The direct attack against legendary Commander of the Iranian Revolutionary Guards Qods Force – General Qassim Soleimani along an airport road at Baghdad International Airport must be viewed as significant in multiple ways.
First, the attack was effective. Qassim Soleimani is dead. This is a man who has, for decades appeared on many battlefields and has moved with relative ease among the many hotspots where Iran expanded her influence through the use of secretive and malign actions. He has escaped death many times, until now.
Second, in many ways, given his decades of leadership in the shadowy world of the Qods Force, Qassim Soleimani is the spirit of the IRGC and the numerous proxies spawned by it in places like Iraq, Syria, Lebanon, Yemen among others. His death will surely be a cause for martyrdom in the eyes of his shadowy followers. There will be an outpouring of martyr images and idolizing. There will also be, among the groups he formed and sustained, a soul-deep desire to avenge his death. This may lead to actions taken by loyal subordinate commanders on their own against American iconic interests or persons within their operating areas abroad. We should expect the reactions to not be limited to Iraq. And Iran, governmentally, will not be in control of these actions.
Third, attacking Soleimani reflects a new policy direction that is aiming directly at the malign activities of Iran. It is these activities that have gone largely unchecked for decades, despite efforts in every US administration since that of President Carter to curb the malign activities using law enforcement and financial instruments of power. This time, force is being used directly. That is different.
Fourth, the exporting of the Islamic Revolution in Iran takes active form in highly effective propaganda and teaching, effective organizations that provide to the propagandized populations what struggling governments are unable to provide, and finally in the form of militias – the most promising of which will become proxies of the IRGC-Qods Force, and their leaders until now would become protégées of General Qassim Soleimani. That is where the other “big fish” killed in the attack comes in. Namely, Jamal Jafaar Mohammed Ali Ibrahimi – better known throughout the Shiite world of southern Iraq where I operated against him as “Abu Mahdi al Muhandis” or “The Engineer.” He was effective in developing broad militias, tied to political parties, who maneuvered their way into day-to-day life in southern Iraq among the majority Shi’a populations. His work was more effective than that of many others enabled by Iran’s Qods Force like Akram al Kaabi, Qais al Khazaali, even Muqtada al Sadr who frequently demonstrated impetuousness and required disciplining by Qassim Soleimani. Given the permission to activate Special Groups who were more militarily advanced, trained and sustained by the IRGC Qods Force, Abu Mahdi parlayed the support of Qassim Soleimani into the leadership not only of Kata’ib Hezbollah – the Hezbollah Brigades of Iraq – but also into the broader militia combat operations against the Islamic State in Iraq and Syria, known as Popular Mobilization Forces. This is the Soleimani model and his champion in Iraq, Abu Mahdi al Muhandis, is also dead with Soleimani. This will leave less capable, less strategic, and less disciplined leaders to emerge now in the Iraqi vacuum. The pressure to be brought to bear on the Iraqi government will escalate significantly in the near term and the potential for great gains by these Iranian-backed groups in political elections will further change the fabric of the Iraqi political system. In-fighting among the Shiite groups will emerge more visibly (it is always ongoing) as the lesser leaders seek to take the place of the two dead leaders. Iraq will remain politically unstable well into this new decade.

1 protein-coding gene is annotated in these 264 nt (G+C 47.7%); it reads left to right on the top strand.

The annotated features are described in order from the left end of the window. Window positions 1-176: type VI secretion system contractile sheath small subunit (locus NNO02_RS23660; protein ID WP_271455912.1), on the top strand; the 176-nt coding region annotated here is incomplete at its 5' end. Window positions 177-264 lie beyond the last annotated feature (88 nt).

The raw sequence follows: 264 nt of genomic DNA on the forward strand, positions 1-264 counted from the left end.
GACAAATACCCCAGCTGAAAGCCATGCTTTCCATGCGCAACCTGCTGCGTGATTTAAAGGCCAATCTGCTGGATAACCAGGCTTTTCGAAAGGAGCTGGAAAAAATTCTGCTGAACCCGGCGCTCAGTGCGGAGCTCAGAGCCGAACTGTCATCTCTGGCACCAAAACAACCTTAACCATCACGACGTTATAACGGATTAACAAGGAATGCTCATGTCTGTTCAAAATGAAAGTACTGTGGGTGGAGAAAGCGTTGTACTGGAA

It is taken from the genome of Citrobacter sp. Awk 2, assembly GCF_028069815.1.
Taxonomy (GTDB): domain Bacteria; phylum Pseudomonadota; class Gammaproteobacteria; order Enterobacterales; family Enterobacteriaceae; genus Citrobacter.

Finally, the growth of the broader IRGC (under which the Qods Force ostensibly falls) in the internal organs of the Iranian regime elevated them above the regular Iranian Armed Forces in political as well as military influence. The IRGC, filled with revolutionary fervor, has become an impediment to any kind of progress in negotiations with Iran. Evidently, the US policy now is to diminish the power of the IRGC, beginning with its effective external arm, the Qods Force, in order to improve the chances for progress on nuclear matters and on external malign actions. Because of the visibility of the attack and the stature of General Soleimani, the Iranian regime will take actions to exact a cost on the US and her interests. These actions will be indirect in nature, that is, actions that will create economic effects or create crises in governance among US allies and partners. Of course, no one was better at creating these indirect effects than Qassim Soleimani himself. Will they be as effective now? Will this signal a more virulent strain of Qods Force or alternatively perhaps, will this signal the beginning of the end of this disruptive capability? Time well tell. To be sure, the game just changed. Expect chaos ahead.
General Vincent K. Brooks, US Army (Retired) is a Senior Fellow with the Belfer Center for Science and International Affairs at Harvard University, a Distinguished Fellow with the Clements Center for National Security as well as the Strauss Center for International Security and Law at the University of Texas, and he is a member of the Council on Foreign Relations.